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Shan Community Based Organizations (CBOs) have issued a statement concerning plans to build the Upper Salween (Mong Ton) dam in Shan State, demanding cancellation of the dam.

On 9 June at the Foreign Correspondents' Club of Thailand (FCCT) in central Bangkok, Sai Khur Hseng, the coordinator of the Shan Sapawa Environmental Organization, presented the statement to about twenty media agencies, stating that the Burmese authorities must stop their plans to build the Mong Ton dam, as well as all other dams on the Salween River.

The statement and the following discussion also raised questions about the process of public consultation and the involvement of the Electricity Generating Authority of Thailand (EGAT).

From the left, Sai Khur Hseng, coordinator of the Shan Sapawa Environmental Organization, and Pianporn Deetes, Thailand Campaign Coordinator of International Rivers, at a press conference on the Mong Ton Dam at the FCCT on 9 June 2015.   

The planned Upper Salween (Mong Ton) dam, along with five other dams proposed for the Salween River is a joint project between Myanmar’s Ministry of Electric Power, the China Three Gorges Corporation, the Electricity Generating Authority of Thailand (EGAT) and the International Group of Entrepreneur (IGOEC).

When finished, the Mong Ton dam will affect the historic Keng Kham valley and the unique ecology of a “thousand islands” in the Nam Pang River, according to the group.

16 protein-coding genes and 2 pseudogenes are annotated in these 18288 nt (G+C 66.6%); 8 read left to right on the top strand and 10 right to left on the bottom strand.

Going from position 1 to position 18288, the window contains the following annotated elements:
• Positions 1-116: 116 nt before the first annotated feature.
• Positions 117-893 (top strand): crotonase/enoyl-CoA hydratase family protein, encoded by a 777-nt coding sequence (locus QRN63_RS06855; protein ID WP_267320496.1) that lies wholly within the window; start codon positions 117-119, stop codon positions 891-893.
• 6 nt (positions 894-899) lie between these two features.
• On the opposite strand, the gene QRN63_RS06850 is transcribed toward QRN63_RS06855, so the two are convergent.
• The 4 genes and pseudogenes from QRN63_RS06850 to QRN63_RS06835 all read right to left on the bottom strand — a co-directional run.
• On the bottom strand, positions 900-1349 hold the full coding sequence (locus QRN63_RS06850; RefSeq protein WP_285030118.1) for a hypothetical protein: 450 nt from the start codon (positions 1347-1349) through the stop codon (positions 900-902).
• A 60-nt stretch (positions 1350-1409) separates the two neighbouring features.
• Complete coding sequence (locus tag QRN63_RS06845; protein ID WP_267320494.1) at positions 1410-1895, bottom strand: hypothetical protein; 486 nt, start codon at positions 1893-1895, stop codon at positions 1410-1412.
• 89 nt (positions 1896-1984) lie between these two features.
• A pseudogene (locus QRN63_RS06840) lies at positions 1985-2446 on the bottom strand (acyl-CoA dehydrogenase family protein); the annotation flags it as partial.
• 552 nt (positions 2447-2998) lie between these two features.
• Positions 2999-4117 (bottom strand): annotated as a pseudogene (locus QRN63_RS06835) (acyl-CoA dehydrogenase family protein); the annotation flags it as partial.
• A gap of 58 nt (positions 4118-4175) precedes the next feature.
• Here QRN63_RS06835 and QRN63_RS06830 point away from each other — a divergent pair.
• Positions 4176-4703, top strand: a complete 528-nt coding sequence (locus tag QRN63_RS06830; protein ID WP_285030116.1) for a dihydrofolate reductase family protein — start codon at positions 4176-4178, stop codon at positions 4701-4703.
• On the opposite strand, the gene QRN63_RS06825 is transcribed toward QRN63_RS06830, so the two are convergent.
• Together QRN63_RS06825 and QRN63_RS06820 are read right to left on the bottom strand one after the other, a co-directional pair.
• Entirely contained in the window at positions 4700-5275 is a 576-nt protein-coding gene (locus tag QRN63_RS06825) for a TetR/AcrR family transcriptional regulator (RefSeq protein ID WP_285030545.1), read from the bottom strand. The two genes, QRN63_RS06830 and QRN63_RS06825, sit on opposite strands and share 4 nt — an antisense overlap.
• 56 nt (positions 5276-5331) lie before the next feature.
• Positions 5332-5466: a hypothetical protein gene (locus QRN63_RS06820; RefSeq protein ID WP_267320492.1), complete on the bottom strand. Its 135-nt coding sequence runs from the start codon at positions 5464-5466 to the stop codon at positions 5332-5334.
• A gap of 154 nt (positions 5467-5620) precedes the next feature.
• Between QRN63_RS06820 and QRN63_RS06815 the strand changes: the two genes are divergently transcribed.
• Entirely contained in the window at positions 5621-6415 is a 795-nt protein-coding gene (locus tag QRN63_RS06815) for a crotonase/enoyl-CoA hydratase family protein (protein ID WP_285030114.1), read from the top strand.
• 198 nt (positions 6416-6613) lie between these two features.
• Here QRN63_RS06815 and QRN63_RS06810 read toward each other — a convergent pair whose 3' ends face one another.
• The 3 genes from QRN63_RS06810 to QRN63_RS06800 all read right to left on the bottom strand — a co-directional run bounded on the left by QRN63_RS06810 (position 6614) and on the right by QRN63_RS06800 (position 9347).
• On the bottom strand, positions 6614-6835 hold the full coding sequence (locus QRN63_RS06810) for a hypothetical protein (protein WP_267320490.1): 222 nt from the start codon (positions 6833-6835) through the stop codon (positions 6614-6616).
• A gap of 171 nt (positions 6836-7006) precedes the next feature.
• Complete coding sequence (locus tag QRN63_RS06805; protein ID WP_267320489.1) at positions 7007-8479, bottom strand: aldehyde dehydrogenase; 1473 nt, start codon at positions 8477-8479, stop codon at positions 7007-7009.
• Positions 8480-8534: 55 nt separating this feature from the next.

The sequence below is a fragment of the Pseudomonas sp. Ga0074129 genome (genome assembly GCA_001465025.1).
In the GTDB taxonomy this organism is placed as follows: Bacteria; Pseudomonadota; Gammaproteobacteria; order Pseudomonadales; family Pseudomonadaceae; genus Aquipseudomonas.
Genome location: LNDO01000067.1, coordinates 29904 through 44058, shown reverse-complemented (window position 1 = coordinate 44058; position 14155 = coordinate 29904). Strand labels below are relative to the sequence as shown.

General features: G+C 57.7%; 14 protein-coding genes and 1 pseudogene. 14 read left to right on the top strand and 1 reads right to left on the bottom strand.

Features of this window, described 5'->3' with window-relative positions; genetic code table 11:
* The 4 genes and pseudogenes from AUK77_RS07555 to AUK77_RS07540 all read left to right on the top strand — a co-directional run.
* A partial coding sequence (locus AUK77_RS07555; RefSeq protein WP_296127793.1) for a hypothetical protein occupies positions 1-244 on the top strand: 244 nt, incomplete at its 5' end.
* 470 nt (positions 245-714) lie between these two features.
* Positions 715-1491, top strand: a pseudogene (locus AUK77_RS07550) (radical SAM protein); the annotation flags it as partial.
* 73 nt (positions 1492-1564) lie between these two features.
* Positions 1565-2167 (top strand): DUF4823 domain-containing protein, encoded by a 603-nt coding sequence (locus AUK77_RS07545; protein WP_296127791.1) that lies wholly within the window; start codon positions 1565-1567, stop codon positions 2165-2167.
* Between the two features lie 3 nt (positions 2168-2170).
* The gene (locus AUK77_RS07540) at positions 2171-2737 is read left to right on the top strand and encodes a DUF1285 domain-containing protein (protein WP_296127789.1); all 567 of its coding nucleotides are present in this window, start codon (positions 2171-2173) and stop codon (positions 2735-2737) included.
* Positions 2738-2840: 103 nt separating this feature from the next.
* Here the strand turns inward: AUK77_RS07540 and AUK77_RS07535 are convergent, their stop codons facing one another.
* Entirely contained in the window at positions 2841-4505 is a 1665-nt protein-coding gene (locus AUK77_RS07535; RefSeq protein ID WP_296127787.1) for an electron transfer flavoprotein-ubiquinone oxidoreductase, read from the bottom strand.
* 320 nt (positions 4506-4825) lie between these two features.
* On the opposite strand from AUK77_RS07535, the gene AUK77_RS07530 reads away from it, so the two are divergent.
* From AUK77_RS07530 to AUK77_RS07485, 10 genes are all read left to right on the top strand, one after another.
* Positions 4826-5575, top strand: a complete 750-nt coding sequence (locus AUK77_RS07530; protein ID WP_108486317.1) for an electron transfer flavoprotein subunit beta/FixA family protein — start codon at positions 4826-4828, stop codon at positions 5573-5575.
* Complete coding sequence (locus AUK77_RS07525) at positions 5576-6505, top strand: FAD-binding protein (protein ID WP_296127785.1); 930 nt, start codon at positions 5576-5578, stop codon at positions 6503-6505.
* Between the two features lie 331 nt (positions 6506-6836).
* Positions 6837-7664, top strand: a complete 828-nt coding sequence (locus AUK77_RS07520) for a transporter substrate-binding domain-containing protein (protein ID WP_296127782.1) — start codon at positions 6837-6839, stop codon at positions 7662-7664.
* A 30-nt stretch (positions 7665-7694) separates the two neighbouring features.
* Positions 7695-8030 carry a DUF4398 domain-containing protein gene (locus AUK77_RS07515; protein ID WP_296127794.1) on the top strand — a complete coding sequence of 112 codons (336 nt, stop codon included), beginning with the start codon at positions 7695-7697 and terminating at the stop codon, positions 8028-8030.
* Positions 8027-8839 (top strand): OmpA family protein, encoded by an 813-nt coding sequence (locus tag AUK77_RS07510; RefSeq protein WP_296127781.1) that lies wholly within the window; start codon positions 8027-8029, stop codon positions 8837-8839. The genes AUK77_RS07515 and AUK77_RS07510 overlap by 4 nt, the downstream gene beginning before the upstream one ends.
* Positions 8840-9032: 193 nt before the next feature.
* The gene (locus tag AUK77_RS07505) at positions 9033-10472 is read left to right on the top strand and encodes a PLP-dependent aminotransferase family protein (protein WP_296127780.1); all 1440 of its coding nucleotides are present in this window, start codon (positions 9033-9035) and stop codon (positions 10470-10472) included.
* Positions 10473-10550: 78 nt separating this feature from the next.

Furthermore, since there are still armed conflicts between the Burmese Army and the Shan State Army and Kokang Army, ethnic armed forces, the construction of the dam could lead to greater conflicts as each party will send in more troops to secure the area. In central Shan State, more than 300,000 villagers have had to be relocated because of armed conflicts.

Sai Khur Hseng also criticized the project consultants, SMEC of Australia, saying that they aimed to rubber-stamp the Mong Ton dam plans. SMEC started research in the area on March 2015 and encountered several protests by local villagers. SMEC then cancelled all public consultations and held closed-door meetings with government officials. He said SMEC should end its EIA/SIA process immediately because it lacks the participation of local people in assessing the impact.

Villagers and CSO workers from Shan State and Karen State shout slogans to oppose the dam project after a public consultation on the Mong Ton Dam held in Taunngyi, Shan State, Burma, on 10 March 2015 (file photo).

He said that the dam building plans had skipped important precautionary procedures because as SMEC was assessing the impacts of the dam, Chinese engineers had already conducted tested drilling on the Salween river bank since early 2015. He urged that all company personnel and equipment be withdrawn from the Mong Ton dam site.

In addition, Pianporn Deetes, Thailand Campaign Coordinator of International Rivers, raised questions about EGAT’s involvement in the dam plans, saying that it “reflects the intention to avoid the strong environmental and social legal procedures in this country by going to where they are less strict.” She also questioned EGAT and Thailand’s Power Development Plans regarding transparency of the project as information about activities is very limited.

Pianporn said that the Shan CBOs are in the process of discussion with Australian colleagues, since SMEC is an Australian company. They are researching SMEC’s past involvement in other dams in the region.

Sai Khur Hseng concluded that the Shan CBOs are aiming to empower local people by raising awareness and public participation. They are cooperating with Salween Watch and regional NGOs in mobilizing a campaign to stop the Salween dams.

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